The past ten years have seen a substantial increase in research on climate change adaptation, but a large gap remains between adaptation research and action. Adaptation researchers have failed to demonstrate the relevance of their findings to practitioners and policy-makers, forcing stakeholders to base their views and decisions on other kinds of information. In addition, in sectors such as agriculture, forestry, nature conservation, urban planning, water management and energy supply, adaptation has been studied separately from mitigation, which contradicts the reality of many practitioners.

This paper identifies five bottlenecks to the use of adaptation research in adaptation practice and policy. These bottlenecks have gone unnoticed because the traditional framing of adaptation does not adequately consider the notion of agency, often rendering stakeholder interactions ineffective. Knowledge and use of actor-oriented theory when analyzing and discussing adaptation needs and options could serve to find ways to overcome the bottlenecks and narrow the gap between research and action.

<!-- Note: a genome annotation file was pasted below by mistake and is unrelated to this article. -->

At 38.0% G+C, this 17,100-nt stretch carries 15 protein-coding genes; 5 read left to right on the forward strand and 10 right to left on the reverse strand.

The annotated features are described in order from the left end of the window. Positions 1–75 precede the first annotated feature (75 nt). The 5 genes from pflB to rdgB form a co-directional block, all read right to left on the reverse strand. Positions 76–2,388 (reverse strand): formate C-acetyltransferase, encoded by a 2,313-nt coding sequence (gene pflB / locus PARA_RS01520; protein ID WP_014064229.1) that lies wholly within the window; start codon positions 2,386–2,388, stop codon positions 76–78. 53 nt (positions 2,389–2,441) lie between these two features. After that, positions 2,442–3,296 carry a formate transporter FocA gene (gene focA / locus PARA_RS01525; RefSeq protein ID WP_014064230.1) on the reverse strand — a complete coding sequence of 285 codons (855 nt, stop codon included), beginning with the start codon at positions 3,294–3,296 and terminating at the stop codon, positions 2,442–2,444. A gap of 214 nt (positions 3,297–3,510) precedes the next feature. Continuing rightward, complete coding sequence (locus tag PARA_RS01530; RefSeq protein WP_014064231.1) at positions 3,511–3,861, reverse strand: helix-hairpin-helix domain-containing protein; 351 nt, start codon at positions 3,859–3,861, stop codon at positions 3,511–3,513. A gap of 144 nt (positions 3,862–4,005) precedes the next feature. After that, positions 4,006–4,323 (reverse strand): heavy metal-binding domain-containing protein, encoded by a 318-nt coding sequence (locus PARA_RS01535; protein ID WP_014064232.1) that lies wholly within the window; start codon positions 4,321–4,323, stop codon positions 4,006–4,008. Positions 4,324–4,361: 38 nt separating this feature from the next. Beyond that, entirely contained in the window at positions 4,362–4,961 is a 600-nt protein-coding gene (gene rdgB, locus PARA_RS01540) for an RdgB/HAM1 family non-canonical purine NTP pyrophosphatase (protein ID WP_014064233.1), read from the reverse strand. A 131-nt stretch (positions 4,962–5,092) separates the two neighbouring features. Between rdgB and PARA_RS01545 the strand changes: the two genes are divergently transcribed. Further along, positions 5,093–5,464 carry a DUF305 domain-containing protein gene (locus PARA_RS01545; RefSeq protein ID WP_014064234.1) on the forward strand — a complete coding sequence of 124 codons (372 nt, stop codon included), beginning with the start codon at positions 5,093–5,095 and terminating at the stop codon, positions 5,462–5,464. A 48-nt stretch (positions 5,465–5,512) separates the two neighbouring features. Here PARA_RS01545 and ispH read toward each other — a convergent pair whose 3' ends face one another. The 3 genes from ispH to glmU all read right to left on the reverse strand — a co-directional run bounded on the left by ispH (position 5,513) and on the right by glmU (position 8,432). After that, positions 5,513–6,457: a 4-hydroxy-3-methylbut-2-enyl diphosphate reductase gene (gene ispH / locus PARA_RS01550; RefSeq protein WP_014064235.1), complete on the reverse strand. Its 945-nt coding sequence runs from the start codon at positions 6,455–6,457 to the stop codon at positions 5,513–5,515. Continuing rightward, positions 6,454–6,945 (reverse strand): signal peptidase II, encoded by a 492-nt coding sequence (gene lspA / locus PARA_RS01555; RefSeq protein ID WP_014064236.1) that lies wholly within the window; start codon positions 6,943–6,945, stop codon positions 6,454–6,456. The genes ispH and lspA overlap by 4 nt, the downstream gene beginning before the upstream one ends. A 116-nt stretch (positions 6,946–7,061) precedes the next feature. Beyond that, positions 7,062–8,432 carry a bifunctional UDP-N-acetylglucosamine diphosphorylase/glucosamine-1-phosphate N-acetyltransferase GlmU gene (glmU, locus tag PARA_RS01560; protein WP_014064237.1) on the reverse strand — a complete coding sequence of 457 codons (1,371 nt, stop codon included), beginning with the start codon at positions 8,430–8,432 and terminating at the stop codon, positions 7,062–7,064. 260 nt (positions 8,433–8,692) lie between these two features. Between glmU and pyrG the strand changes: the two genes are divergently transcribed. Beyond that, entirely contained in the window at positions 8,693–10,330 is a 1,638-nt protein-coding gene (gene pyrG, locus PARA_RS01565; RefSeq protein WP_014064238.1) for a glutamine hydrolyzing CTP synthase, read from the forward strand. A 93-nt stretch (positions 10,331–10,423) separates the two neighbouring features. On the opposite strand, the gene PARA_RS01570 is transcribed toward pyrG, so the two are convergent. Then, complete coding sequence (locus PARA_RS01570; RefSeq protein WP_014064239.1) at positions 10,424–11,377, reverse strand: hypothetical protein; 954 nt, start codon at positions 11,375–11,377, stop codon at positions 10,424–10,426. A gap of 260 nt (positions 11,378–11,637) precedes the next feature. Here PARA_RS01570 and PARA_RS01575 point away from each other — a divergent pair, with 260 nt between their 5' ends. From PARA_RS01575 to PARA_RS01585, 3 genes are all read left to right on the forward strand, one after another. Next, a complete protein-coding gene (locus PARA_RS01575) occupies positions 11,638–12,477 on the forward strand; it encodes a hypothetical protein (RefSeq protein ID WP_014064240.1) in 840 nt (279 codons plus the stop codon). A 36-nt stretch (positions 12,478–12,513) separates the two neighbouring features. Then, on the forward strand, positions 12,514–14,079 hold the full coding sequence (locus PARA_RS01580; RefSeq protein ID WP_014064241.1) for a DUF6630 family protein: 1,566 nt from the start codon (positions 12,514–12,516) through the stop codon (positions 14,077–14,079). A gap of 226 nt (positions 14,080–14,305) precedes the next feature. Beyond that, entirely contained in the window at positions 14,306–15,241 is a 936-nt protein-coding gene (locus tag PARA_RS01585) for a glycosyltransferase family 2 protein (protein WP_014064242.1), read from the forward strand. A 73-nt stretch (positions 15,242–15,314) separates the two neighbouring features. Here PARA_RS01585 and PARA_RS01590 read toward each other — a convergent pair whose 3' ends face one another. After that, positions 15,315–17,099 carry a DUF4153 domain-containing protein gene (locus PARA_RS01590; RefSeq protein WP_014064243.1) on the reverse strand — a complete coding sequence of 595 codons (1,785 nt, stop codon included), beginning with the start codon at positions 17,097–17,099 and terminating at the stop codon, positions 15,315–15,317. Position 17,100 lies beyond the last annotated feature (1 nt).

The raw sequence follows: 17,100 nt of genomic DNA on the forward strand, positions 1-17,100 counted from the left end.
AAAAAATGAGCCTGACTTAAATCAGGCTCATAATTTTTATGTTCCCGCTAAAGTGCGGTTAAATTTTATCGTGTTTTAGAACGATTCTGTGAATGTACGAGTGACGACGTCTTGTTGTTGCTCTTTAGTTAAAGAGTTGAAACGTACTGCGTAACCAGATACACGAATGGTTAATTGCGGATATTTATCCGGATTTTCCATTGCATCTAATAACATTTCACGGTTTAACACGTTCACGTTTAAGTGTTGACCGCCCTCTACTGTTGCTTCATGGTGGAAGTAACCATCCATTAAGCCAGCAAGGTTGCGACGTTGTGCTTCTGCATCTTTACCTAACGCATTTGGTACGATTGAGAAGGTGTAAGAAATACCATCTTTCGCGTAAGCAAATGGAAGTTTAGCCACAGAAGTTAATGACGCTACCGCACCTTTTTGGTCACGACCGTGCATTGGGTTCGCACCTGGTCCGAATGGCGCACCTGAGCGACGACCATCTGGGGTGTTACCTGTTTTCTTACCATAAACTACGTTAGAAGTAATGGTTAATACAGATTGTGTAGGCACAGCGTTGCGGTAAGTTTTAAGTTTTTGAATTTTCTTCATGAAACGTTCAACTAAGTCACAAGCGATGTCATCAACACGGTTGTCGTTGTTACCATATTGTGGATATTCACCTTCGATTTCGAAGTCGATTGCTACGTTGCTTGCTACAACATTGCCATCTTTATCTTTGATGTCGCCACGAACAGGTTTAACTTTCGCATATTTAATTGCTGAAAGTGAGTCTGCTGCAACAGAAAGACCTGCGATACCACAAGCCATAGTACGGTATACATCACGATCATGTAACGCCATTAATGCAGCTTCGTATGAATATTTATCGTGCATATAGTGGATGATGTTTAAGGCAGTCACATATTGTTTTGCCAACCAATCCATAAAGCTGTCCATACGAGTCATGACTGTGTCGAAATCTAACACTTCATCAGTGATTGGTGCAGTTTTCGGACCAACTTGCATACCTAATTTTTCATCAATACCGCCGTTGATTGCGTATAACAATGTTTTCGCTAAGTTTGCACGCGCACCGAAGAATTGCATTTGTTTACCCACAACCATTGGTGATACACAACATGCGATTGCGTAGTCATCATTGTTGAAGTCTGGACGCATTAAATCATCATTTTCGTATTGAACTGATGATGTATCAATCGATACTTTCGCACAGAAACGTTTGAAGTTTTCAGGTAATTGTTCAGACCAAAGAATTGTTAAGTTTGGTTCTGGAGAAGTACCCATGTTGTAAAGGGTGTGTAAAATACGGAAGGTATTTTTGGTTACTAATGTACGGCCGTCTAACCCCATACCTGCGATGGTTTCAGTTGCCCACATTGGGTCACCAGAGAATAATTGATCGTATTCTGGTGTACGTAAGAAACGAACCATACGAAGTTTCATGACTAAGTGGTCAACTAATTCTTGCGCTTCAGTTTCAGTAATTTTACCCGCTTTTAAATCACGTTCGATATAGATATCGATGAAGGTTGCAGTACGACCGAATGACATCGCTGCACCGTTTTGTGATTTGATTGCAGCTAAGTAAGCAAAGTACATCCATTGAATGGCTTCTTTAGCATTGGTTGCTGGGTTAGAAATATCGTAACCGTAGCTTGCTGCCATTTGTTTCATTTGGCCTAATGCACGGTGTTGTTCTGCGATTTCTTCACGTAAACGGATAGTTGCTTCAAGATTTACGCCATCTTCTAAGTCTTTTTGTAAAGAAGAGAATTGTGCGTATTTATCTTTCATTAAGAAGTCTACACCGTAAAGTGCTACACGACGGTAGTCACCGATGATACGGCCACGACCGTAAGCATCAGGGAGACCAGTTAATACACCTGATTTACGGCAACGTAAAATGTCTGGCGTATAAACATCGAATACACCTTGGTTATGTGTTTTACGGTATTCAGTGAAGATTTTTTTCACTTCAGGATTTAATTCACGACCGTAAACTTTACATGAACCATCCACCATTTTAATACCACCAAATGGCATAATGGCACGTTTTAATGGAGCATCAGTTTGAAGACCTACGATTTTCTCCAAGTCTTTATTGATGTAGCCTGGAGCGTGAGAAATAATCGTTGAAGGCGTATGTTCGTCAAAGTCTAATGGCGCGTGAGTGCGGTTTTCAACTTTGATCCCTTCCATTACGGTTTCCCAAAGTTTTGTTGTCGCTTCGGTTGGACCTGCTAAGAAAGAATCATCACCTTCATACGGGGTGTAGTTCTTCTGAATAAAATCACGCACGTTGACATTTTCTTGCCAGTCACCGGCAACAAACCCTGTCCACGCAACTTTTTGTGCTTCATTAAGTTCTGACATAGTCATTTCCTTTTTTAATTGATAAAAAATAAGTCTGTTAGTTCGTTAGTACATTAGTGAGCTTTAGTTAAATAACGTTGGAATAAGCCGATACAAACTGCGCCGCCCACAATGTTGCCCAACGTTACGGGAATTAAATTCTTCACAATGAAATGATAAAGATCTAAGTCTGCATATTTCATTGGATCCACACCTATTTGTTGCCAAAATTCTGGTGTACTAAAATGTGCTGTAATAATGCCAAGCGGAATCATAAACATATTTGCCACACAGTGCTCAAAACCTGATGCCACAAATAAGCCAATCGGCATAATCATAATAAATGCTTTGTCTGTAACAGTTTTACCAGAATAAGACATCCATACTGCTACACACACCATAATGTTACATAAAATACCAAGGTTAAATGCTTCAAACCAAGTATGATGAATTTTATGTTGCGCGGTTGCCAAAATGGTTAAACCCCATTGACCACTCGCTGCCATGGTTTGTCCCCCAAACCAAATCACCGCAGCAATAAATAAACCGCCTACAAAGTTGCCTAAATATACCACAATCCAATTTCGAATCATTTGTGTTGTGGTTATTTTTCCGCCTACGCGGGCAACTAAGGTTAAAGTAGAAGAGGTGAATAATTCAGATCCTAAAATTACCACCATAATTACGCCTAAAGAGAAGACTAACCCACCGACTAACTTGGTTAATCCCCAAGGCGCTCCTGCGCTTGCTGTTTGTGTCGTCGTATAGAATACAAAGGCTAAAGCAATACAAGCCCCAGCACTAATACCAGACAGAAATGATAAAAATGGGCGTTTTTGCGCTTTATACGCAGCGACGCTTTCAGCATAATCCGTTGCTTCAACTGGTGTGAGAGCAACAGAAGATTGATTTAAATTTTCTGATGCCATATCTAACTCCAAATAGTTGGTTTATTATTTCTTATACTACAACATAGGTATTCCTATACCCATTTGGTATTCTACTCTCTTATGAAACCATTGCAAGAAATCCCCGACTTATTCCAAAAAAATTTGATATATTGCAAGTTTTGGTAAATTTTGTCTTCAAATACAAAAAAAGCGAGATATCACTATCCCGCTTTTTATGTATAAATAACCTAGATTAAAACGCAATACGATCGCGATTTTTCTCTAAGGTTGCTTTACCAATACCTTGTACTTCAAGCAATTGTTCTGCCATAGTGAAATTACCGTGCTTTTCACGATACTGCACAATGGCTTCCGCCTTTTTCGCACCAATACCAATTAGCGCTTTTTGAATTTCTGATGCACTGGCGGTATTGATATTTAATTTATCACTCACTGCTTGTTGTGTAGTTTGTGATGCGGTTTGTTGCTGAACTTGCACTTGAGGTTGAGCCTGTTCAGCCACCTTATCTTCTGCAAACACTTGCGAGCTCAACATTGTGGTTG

The paper presents a novel framework for actor-oriented adaptation research that is being conducted within the Nordic Centre of Excellence for Strategic Adaptation Research (NORD-STAR). It frames climate adaptation as addressing both the impacts of climate change and the consequences of climate policy. Two methodological approaches – modelling and visualisation, and policy analysis – are applied to three thematic issues: land-use change, energy transitions, and insurance and finance.

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